There are some obvious issues with this. First, ever since the show came back in 2005, the show runners, both Russell T. Davies and Steven Moffat have emphasized the role of the companion, and shown the companion to be a POV-character for the audience. Now, watching Doctor Who when I was young, I always wanted to be the Doctor, not his companion, (but I always wanted to be Sherlock Holmes not Watson, or Batman not Robin, too. Maybe it’s just wanting to identify with the hero not his entourage.) Though I also prefer stories that have a strong duo or ensemble cast. But that’s me.

But in “Deep Breath” with Clara saying “he’s not the Doctor, bring back the Doctor, change him back, etc” it makes her look somewhat stupid. Clara saw him regenerate – and she still doesn’t get it? There have been more than one companion on Doctor Who who didn’t actually see the regeneration – but they still get that the Doctor is still the Doctor. The Brigadier, doesn’t actually see Troughton become Pertwee, but he accepts that Pertwee is the Doctor. He then sees Pertwee become Tom Baker, and not only accepts him immediately – but from that point on, he’s able to recognize the Doctor on sight, no matter who the Doctor is. In Mawdryn Undead, that the Brigadier doesn’t not recognize Peter Davison not because he’s “not Tom Baker” but because of the Blinovitch Limitation Effect (he meets himself and it short-circuits his brain). Though Mawdryn Undead is also the story where somebody got the dating of the UNIT stories completely wrong. Sigh.

So, in “Deep Breath”, Clara can’t accept that the new Doctor is the Doctor. From a character standpoint, that makes her look dumb because she saw it happen – and she still can’t believe it. But it’s also an issue in a meta sense, and Steven Moffat is a very meta writer. That Clara, the audience POV character, cannot accept the new Doctor, is Moffat’s slap-in-the-face reaction to his prediction that fans won’t like Capaldi. Moffat makes a lot of assumptions – fans won’t like Capaldi because he’s older, they won’t like him because he’s Scottish, etc, etc. That both puts a lot of weight on Capaldi’s shoulders (In effect, setting him up to fail and then on top of it saying, “And if the show tanks it’s all your fault.”) But it really undermines the audience and fans too – suggesting that they are too dumb to understand regeneration (they even use the term “renewed” instead) or that the audience is too fickle to also like a new, and older, Doctor.

But I was extremely excited to see a new Doctor, because I never really liked Matt Smith. But what I found was that, though I do like Capaldi’s take as The Doctor – I really, really don’t like Moffat as a showrunner and I want him gone. When I see him in interviews and doing PR for his show, he always seems very smug – but at the same time, he seems to really talk down to and not appreciate the fans. And it’s the fans and the audience – even the casual viewing audience that keep the show on the air and stronger than ever in terms of popularity. There’s other things I don’t like in what I’ve seen from Moffat (both on Doctor Who and occasionally on Sherlock).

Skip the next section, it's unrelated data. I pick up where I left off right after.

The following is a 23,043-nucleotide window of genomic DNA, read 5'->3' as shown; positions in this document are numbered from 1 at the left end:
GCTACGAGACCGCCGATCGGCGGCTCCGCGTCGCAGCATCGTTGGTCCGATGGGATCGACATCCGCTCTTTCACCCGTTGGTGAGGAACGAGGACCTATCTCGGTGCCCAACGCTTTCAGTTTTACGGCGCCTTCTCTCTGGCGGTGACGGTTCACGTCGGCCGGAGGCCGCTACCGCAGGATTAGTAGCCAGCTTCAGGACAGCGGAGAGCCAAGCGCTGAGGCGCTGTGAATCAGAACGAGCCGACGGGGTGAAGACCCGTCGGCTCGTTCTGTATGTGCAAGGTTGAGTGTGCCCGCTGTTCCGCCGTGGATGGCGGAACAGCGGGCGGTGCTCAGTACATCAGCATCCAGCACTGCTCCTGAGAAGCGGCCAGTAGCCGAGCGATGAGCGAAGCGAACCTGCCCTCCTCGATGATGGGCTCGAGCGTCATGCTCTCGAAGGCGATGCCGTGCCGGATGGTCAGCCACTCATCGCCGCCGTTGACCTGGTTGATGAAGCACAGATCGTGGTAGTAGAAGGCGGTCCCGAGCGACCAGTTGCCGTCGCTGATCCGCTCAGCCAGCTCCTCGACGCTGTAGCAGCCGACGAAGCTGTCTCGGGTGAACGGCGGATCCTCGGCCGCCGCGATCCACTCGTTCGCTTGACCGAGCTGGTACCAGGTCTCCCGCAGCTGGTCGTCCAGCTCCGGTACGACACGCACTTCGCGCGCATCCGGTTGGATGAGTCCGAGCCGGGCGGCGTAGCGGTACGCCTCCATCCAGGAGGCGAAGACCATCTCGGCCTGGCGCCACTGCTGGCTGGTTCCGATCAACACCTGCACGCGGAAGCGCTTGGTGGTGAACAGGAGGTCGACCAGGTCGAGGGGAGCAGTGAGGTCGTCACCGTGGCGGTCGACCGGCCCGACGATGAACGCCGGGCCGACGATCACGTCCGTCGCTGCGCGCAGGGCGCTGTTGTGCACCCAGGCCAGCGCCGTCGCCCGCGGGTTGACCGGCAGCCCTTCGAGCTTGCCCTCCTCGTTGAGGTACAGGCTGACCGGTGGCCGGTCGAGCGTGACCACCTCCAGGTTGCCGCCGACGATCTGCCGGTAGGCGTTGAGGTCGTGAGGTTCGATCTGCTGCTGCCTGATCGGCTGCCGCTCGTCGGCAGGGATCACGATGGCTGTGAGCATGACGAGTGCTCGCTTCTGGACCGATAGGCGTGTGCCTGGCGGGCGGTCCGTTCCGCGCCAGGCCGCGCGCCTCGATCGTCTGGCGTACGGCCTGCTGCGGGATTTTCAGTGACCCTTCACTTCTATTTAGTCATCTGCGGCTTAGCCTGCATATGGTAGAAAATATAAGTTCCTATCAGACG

However, another interesting take – both on the robots in “Deep Breath”, that the Doctor calls “a broom” and how the Doctor views his regeneration, is that by the end of the episode we do really understand what Clara’s lack of understanding is doing to the Doctor – and how her just up and leaving him would very much hurt him. I nearly cried when the Doctor talked about Clara seeing right through him and not seeing him. And, that tied back to Vastra talking to Clara through her veil – and Clara saying, “wait, when did you stop wearing your veil?” and Vastra responding, “When you stopped seeing it.” In other words, Clara began to accept Vastra for who she was, which allowed her to really see Vastra. Clara needed to really see the Doctor and accept him as the same person he always was, though he looks different. The phone call from the Eleventh Doctor, though a bit dicey in the logic department (how could the Doctor know that he’d need to call Clara or when and where to call her?). It made sense that Capaldi’s Doctor would remember the call – he made it, but how could Smith know? All I could think was somehow Capaldi’s Doctor sent a message to Matt Smith’s Doctor – which would explain him knowing his own future. That does, however, fly in the face of all the other multi-Doctor stories (The Three Doctors, The Five Doctors, and the Two Doctors) where it’s clearly stated that the Doctor wouldn’t remember the events in his future once he “returned” to his past. But Capaldi’s reactions in that last scene just really got to me – it was brilliant!